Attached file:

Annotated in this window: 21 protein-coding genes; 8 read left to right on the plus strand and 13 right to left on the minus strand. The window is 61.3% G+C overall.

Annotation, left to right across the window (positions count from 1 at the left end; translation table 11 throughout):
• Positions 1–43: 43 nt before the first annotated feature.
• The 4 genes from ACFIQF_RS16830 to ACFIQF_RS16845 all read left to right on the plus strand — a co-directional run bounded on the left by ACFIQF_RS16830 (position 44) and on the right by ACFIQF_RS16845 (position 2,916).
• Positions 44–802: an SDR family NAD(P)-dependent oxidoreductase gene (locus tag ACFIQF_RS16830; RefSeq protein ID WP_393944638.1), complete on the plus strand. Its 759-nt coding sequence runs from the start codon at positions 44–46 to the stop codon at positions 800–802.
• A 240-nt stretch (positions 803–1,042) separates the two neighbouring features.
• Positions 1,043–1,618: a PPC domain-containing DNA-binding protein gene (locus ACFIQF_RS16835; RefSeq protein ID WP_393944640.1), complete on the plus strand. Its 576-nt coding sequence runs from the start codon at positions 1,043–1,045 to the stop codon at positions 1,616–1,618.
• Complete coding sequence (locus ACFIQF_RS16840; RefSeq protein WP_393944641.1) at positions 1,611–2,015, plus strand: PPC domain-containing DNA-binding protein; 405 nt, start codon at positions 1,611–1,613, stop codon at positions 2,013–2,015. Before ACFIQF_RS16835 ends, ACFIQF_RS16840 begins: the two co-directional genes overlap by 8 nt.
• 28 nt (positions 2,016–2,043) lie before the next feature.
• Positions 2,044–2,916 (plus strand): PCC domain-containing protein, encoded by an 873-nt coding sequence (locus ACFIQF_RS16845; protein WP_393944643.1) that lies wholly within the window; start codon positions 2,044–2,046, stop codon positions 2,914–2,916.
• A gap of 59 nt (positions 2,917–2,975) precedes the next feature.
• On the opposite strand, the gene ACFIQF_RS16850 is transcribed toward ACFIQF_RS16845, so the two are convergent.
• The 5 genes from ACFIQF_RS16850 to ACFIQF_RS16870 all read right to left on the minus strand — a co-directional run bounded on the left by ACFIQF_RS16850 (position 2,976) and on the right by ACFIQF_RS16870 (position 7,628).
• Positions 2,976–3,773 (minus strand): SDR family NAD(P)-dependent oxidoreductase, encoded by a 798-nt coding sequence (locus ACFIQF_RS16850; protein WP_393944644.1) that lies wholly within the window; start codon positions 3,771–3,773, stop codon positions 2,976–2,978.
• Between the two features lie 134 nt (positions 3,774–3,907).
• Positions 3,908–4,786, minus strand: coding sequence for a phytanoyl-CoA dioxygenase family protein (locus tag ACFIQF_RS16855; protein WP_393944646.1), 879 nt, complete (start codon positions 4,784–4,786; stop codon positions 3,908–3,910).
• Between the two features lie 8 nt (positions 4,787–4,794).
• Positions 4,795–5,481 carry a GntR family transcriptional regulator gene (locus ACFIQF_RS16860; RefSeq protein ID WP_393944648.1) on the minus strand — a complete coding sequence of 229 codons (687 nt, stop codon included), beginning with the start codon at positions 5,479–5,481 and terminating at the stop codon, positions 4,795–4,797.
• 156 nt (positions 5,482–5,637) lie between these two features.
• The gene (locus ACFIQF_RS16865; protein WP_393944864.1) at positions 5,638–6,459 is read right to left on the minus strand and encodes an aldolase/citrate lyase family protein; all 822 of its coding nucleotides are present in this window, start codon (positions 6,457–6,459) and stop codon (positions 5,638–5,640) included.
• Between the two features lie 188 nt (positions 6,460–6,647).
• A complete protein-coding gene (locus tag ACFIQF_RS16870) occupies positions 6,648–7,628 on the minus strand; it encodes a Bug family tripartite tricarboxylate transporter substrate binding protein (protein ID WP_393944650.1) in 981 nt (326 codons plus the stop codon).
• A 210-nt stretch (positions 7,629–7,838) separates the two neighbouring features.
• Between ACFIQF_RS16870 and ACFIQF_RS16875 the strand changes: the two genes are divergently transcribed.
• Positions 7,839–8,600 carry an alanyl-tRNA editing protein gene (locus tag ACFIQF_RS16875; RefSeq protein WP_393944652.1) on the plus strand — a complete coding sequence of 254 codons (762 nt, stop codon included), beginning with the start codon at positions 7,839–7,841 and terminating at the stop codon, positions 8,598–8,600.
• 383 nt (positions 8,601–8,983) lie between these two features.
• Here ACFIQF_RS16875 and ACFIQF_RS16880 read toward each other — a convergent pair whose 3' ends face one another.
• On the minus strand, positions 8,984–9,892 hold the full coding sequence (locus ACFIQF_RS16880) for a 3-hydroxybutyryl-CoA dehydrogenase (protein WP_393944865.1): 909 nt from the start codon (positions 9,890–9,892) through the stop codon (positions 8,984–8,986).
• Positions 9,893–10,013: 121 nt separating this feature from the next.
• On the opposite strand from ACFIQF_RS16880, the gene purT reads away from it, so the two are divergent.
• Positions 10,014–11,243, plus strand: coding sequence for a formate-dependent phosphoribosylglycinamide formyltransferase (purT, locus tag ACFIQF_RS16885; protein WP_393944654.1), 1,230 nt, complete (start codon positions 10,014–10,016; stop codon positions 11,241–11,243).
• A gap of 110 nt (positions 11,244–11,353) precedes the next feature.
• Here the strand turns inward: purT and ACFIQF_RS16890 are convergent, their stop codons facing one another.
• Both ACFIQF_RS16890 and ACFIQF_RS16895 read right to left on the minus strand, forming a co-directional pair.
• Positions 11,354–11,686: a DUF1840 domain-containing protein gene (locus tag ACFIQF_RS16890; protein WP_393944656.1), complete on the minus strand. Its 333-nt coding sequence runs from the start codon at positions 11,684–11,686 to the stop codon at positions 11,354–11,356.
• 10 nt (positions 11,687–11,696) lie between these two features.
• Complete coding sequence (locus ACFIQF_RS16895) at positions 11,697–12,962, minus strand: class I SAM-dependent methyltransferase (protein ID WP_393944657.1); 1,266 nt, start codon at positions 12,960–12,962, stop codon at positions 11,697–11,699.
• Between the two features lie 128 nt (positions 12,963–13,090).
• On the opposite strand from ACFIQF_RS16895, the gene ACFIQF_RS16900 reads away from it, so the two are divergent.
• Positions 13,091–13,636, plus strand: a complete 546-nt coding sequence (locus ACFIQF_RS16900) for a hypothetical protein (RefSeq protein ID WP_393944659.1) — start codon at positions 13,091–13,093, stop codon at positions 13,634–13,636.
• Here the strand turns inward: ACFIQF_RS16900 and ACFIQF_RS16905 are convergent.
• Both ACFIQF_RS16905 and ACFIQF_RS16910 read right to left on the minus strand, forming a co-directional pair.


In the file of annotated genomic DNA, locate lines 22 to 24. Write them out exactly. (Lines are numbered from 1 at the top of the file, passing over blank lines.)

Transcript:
• A complete protein-coding gene (locus tag ACFIQF_RS16870) occupies positions 6,648–7,628 on the minus strand; it encodes a Bug family tripartite tricarboxylate transporter substrate binding protein (protein ID WP_393944650.1) in 981 nt (326 codons plus the stop codon).
• A 210-nt stretch (positions 7,629–7,838) separates the two neighbouring features.
• Between ACFIQF_RS16870 and ACFIQF_RS16875 the strand changes: the two genes are divergently transcribed.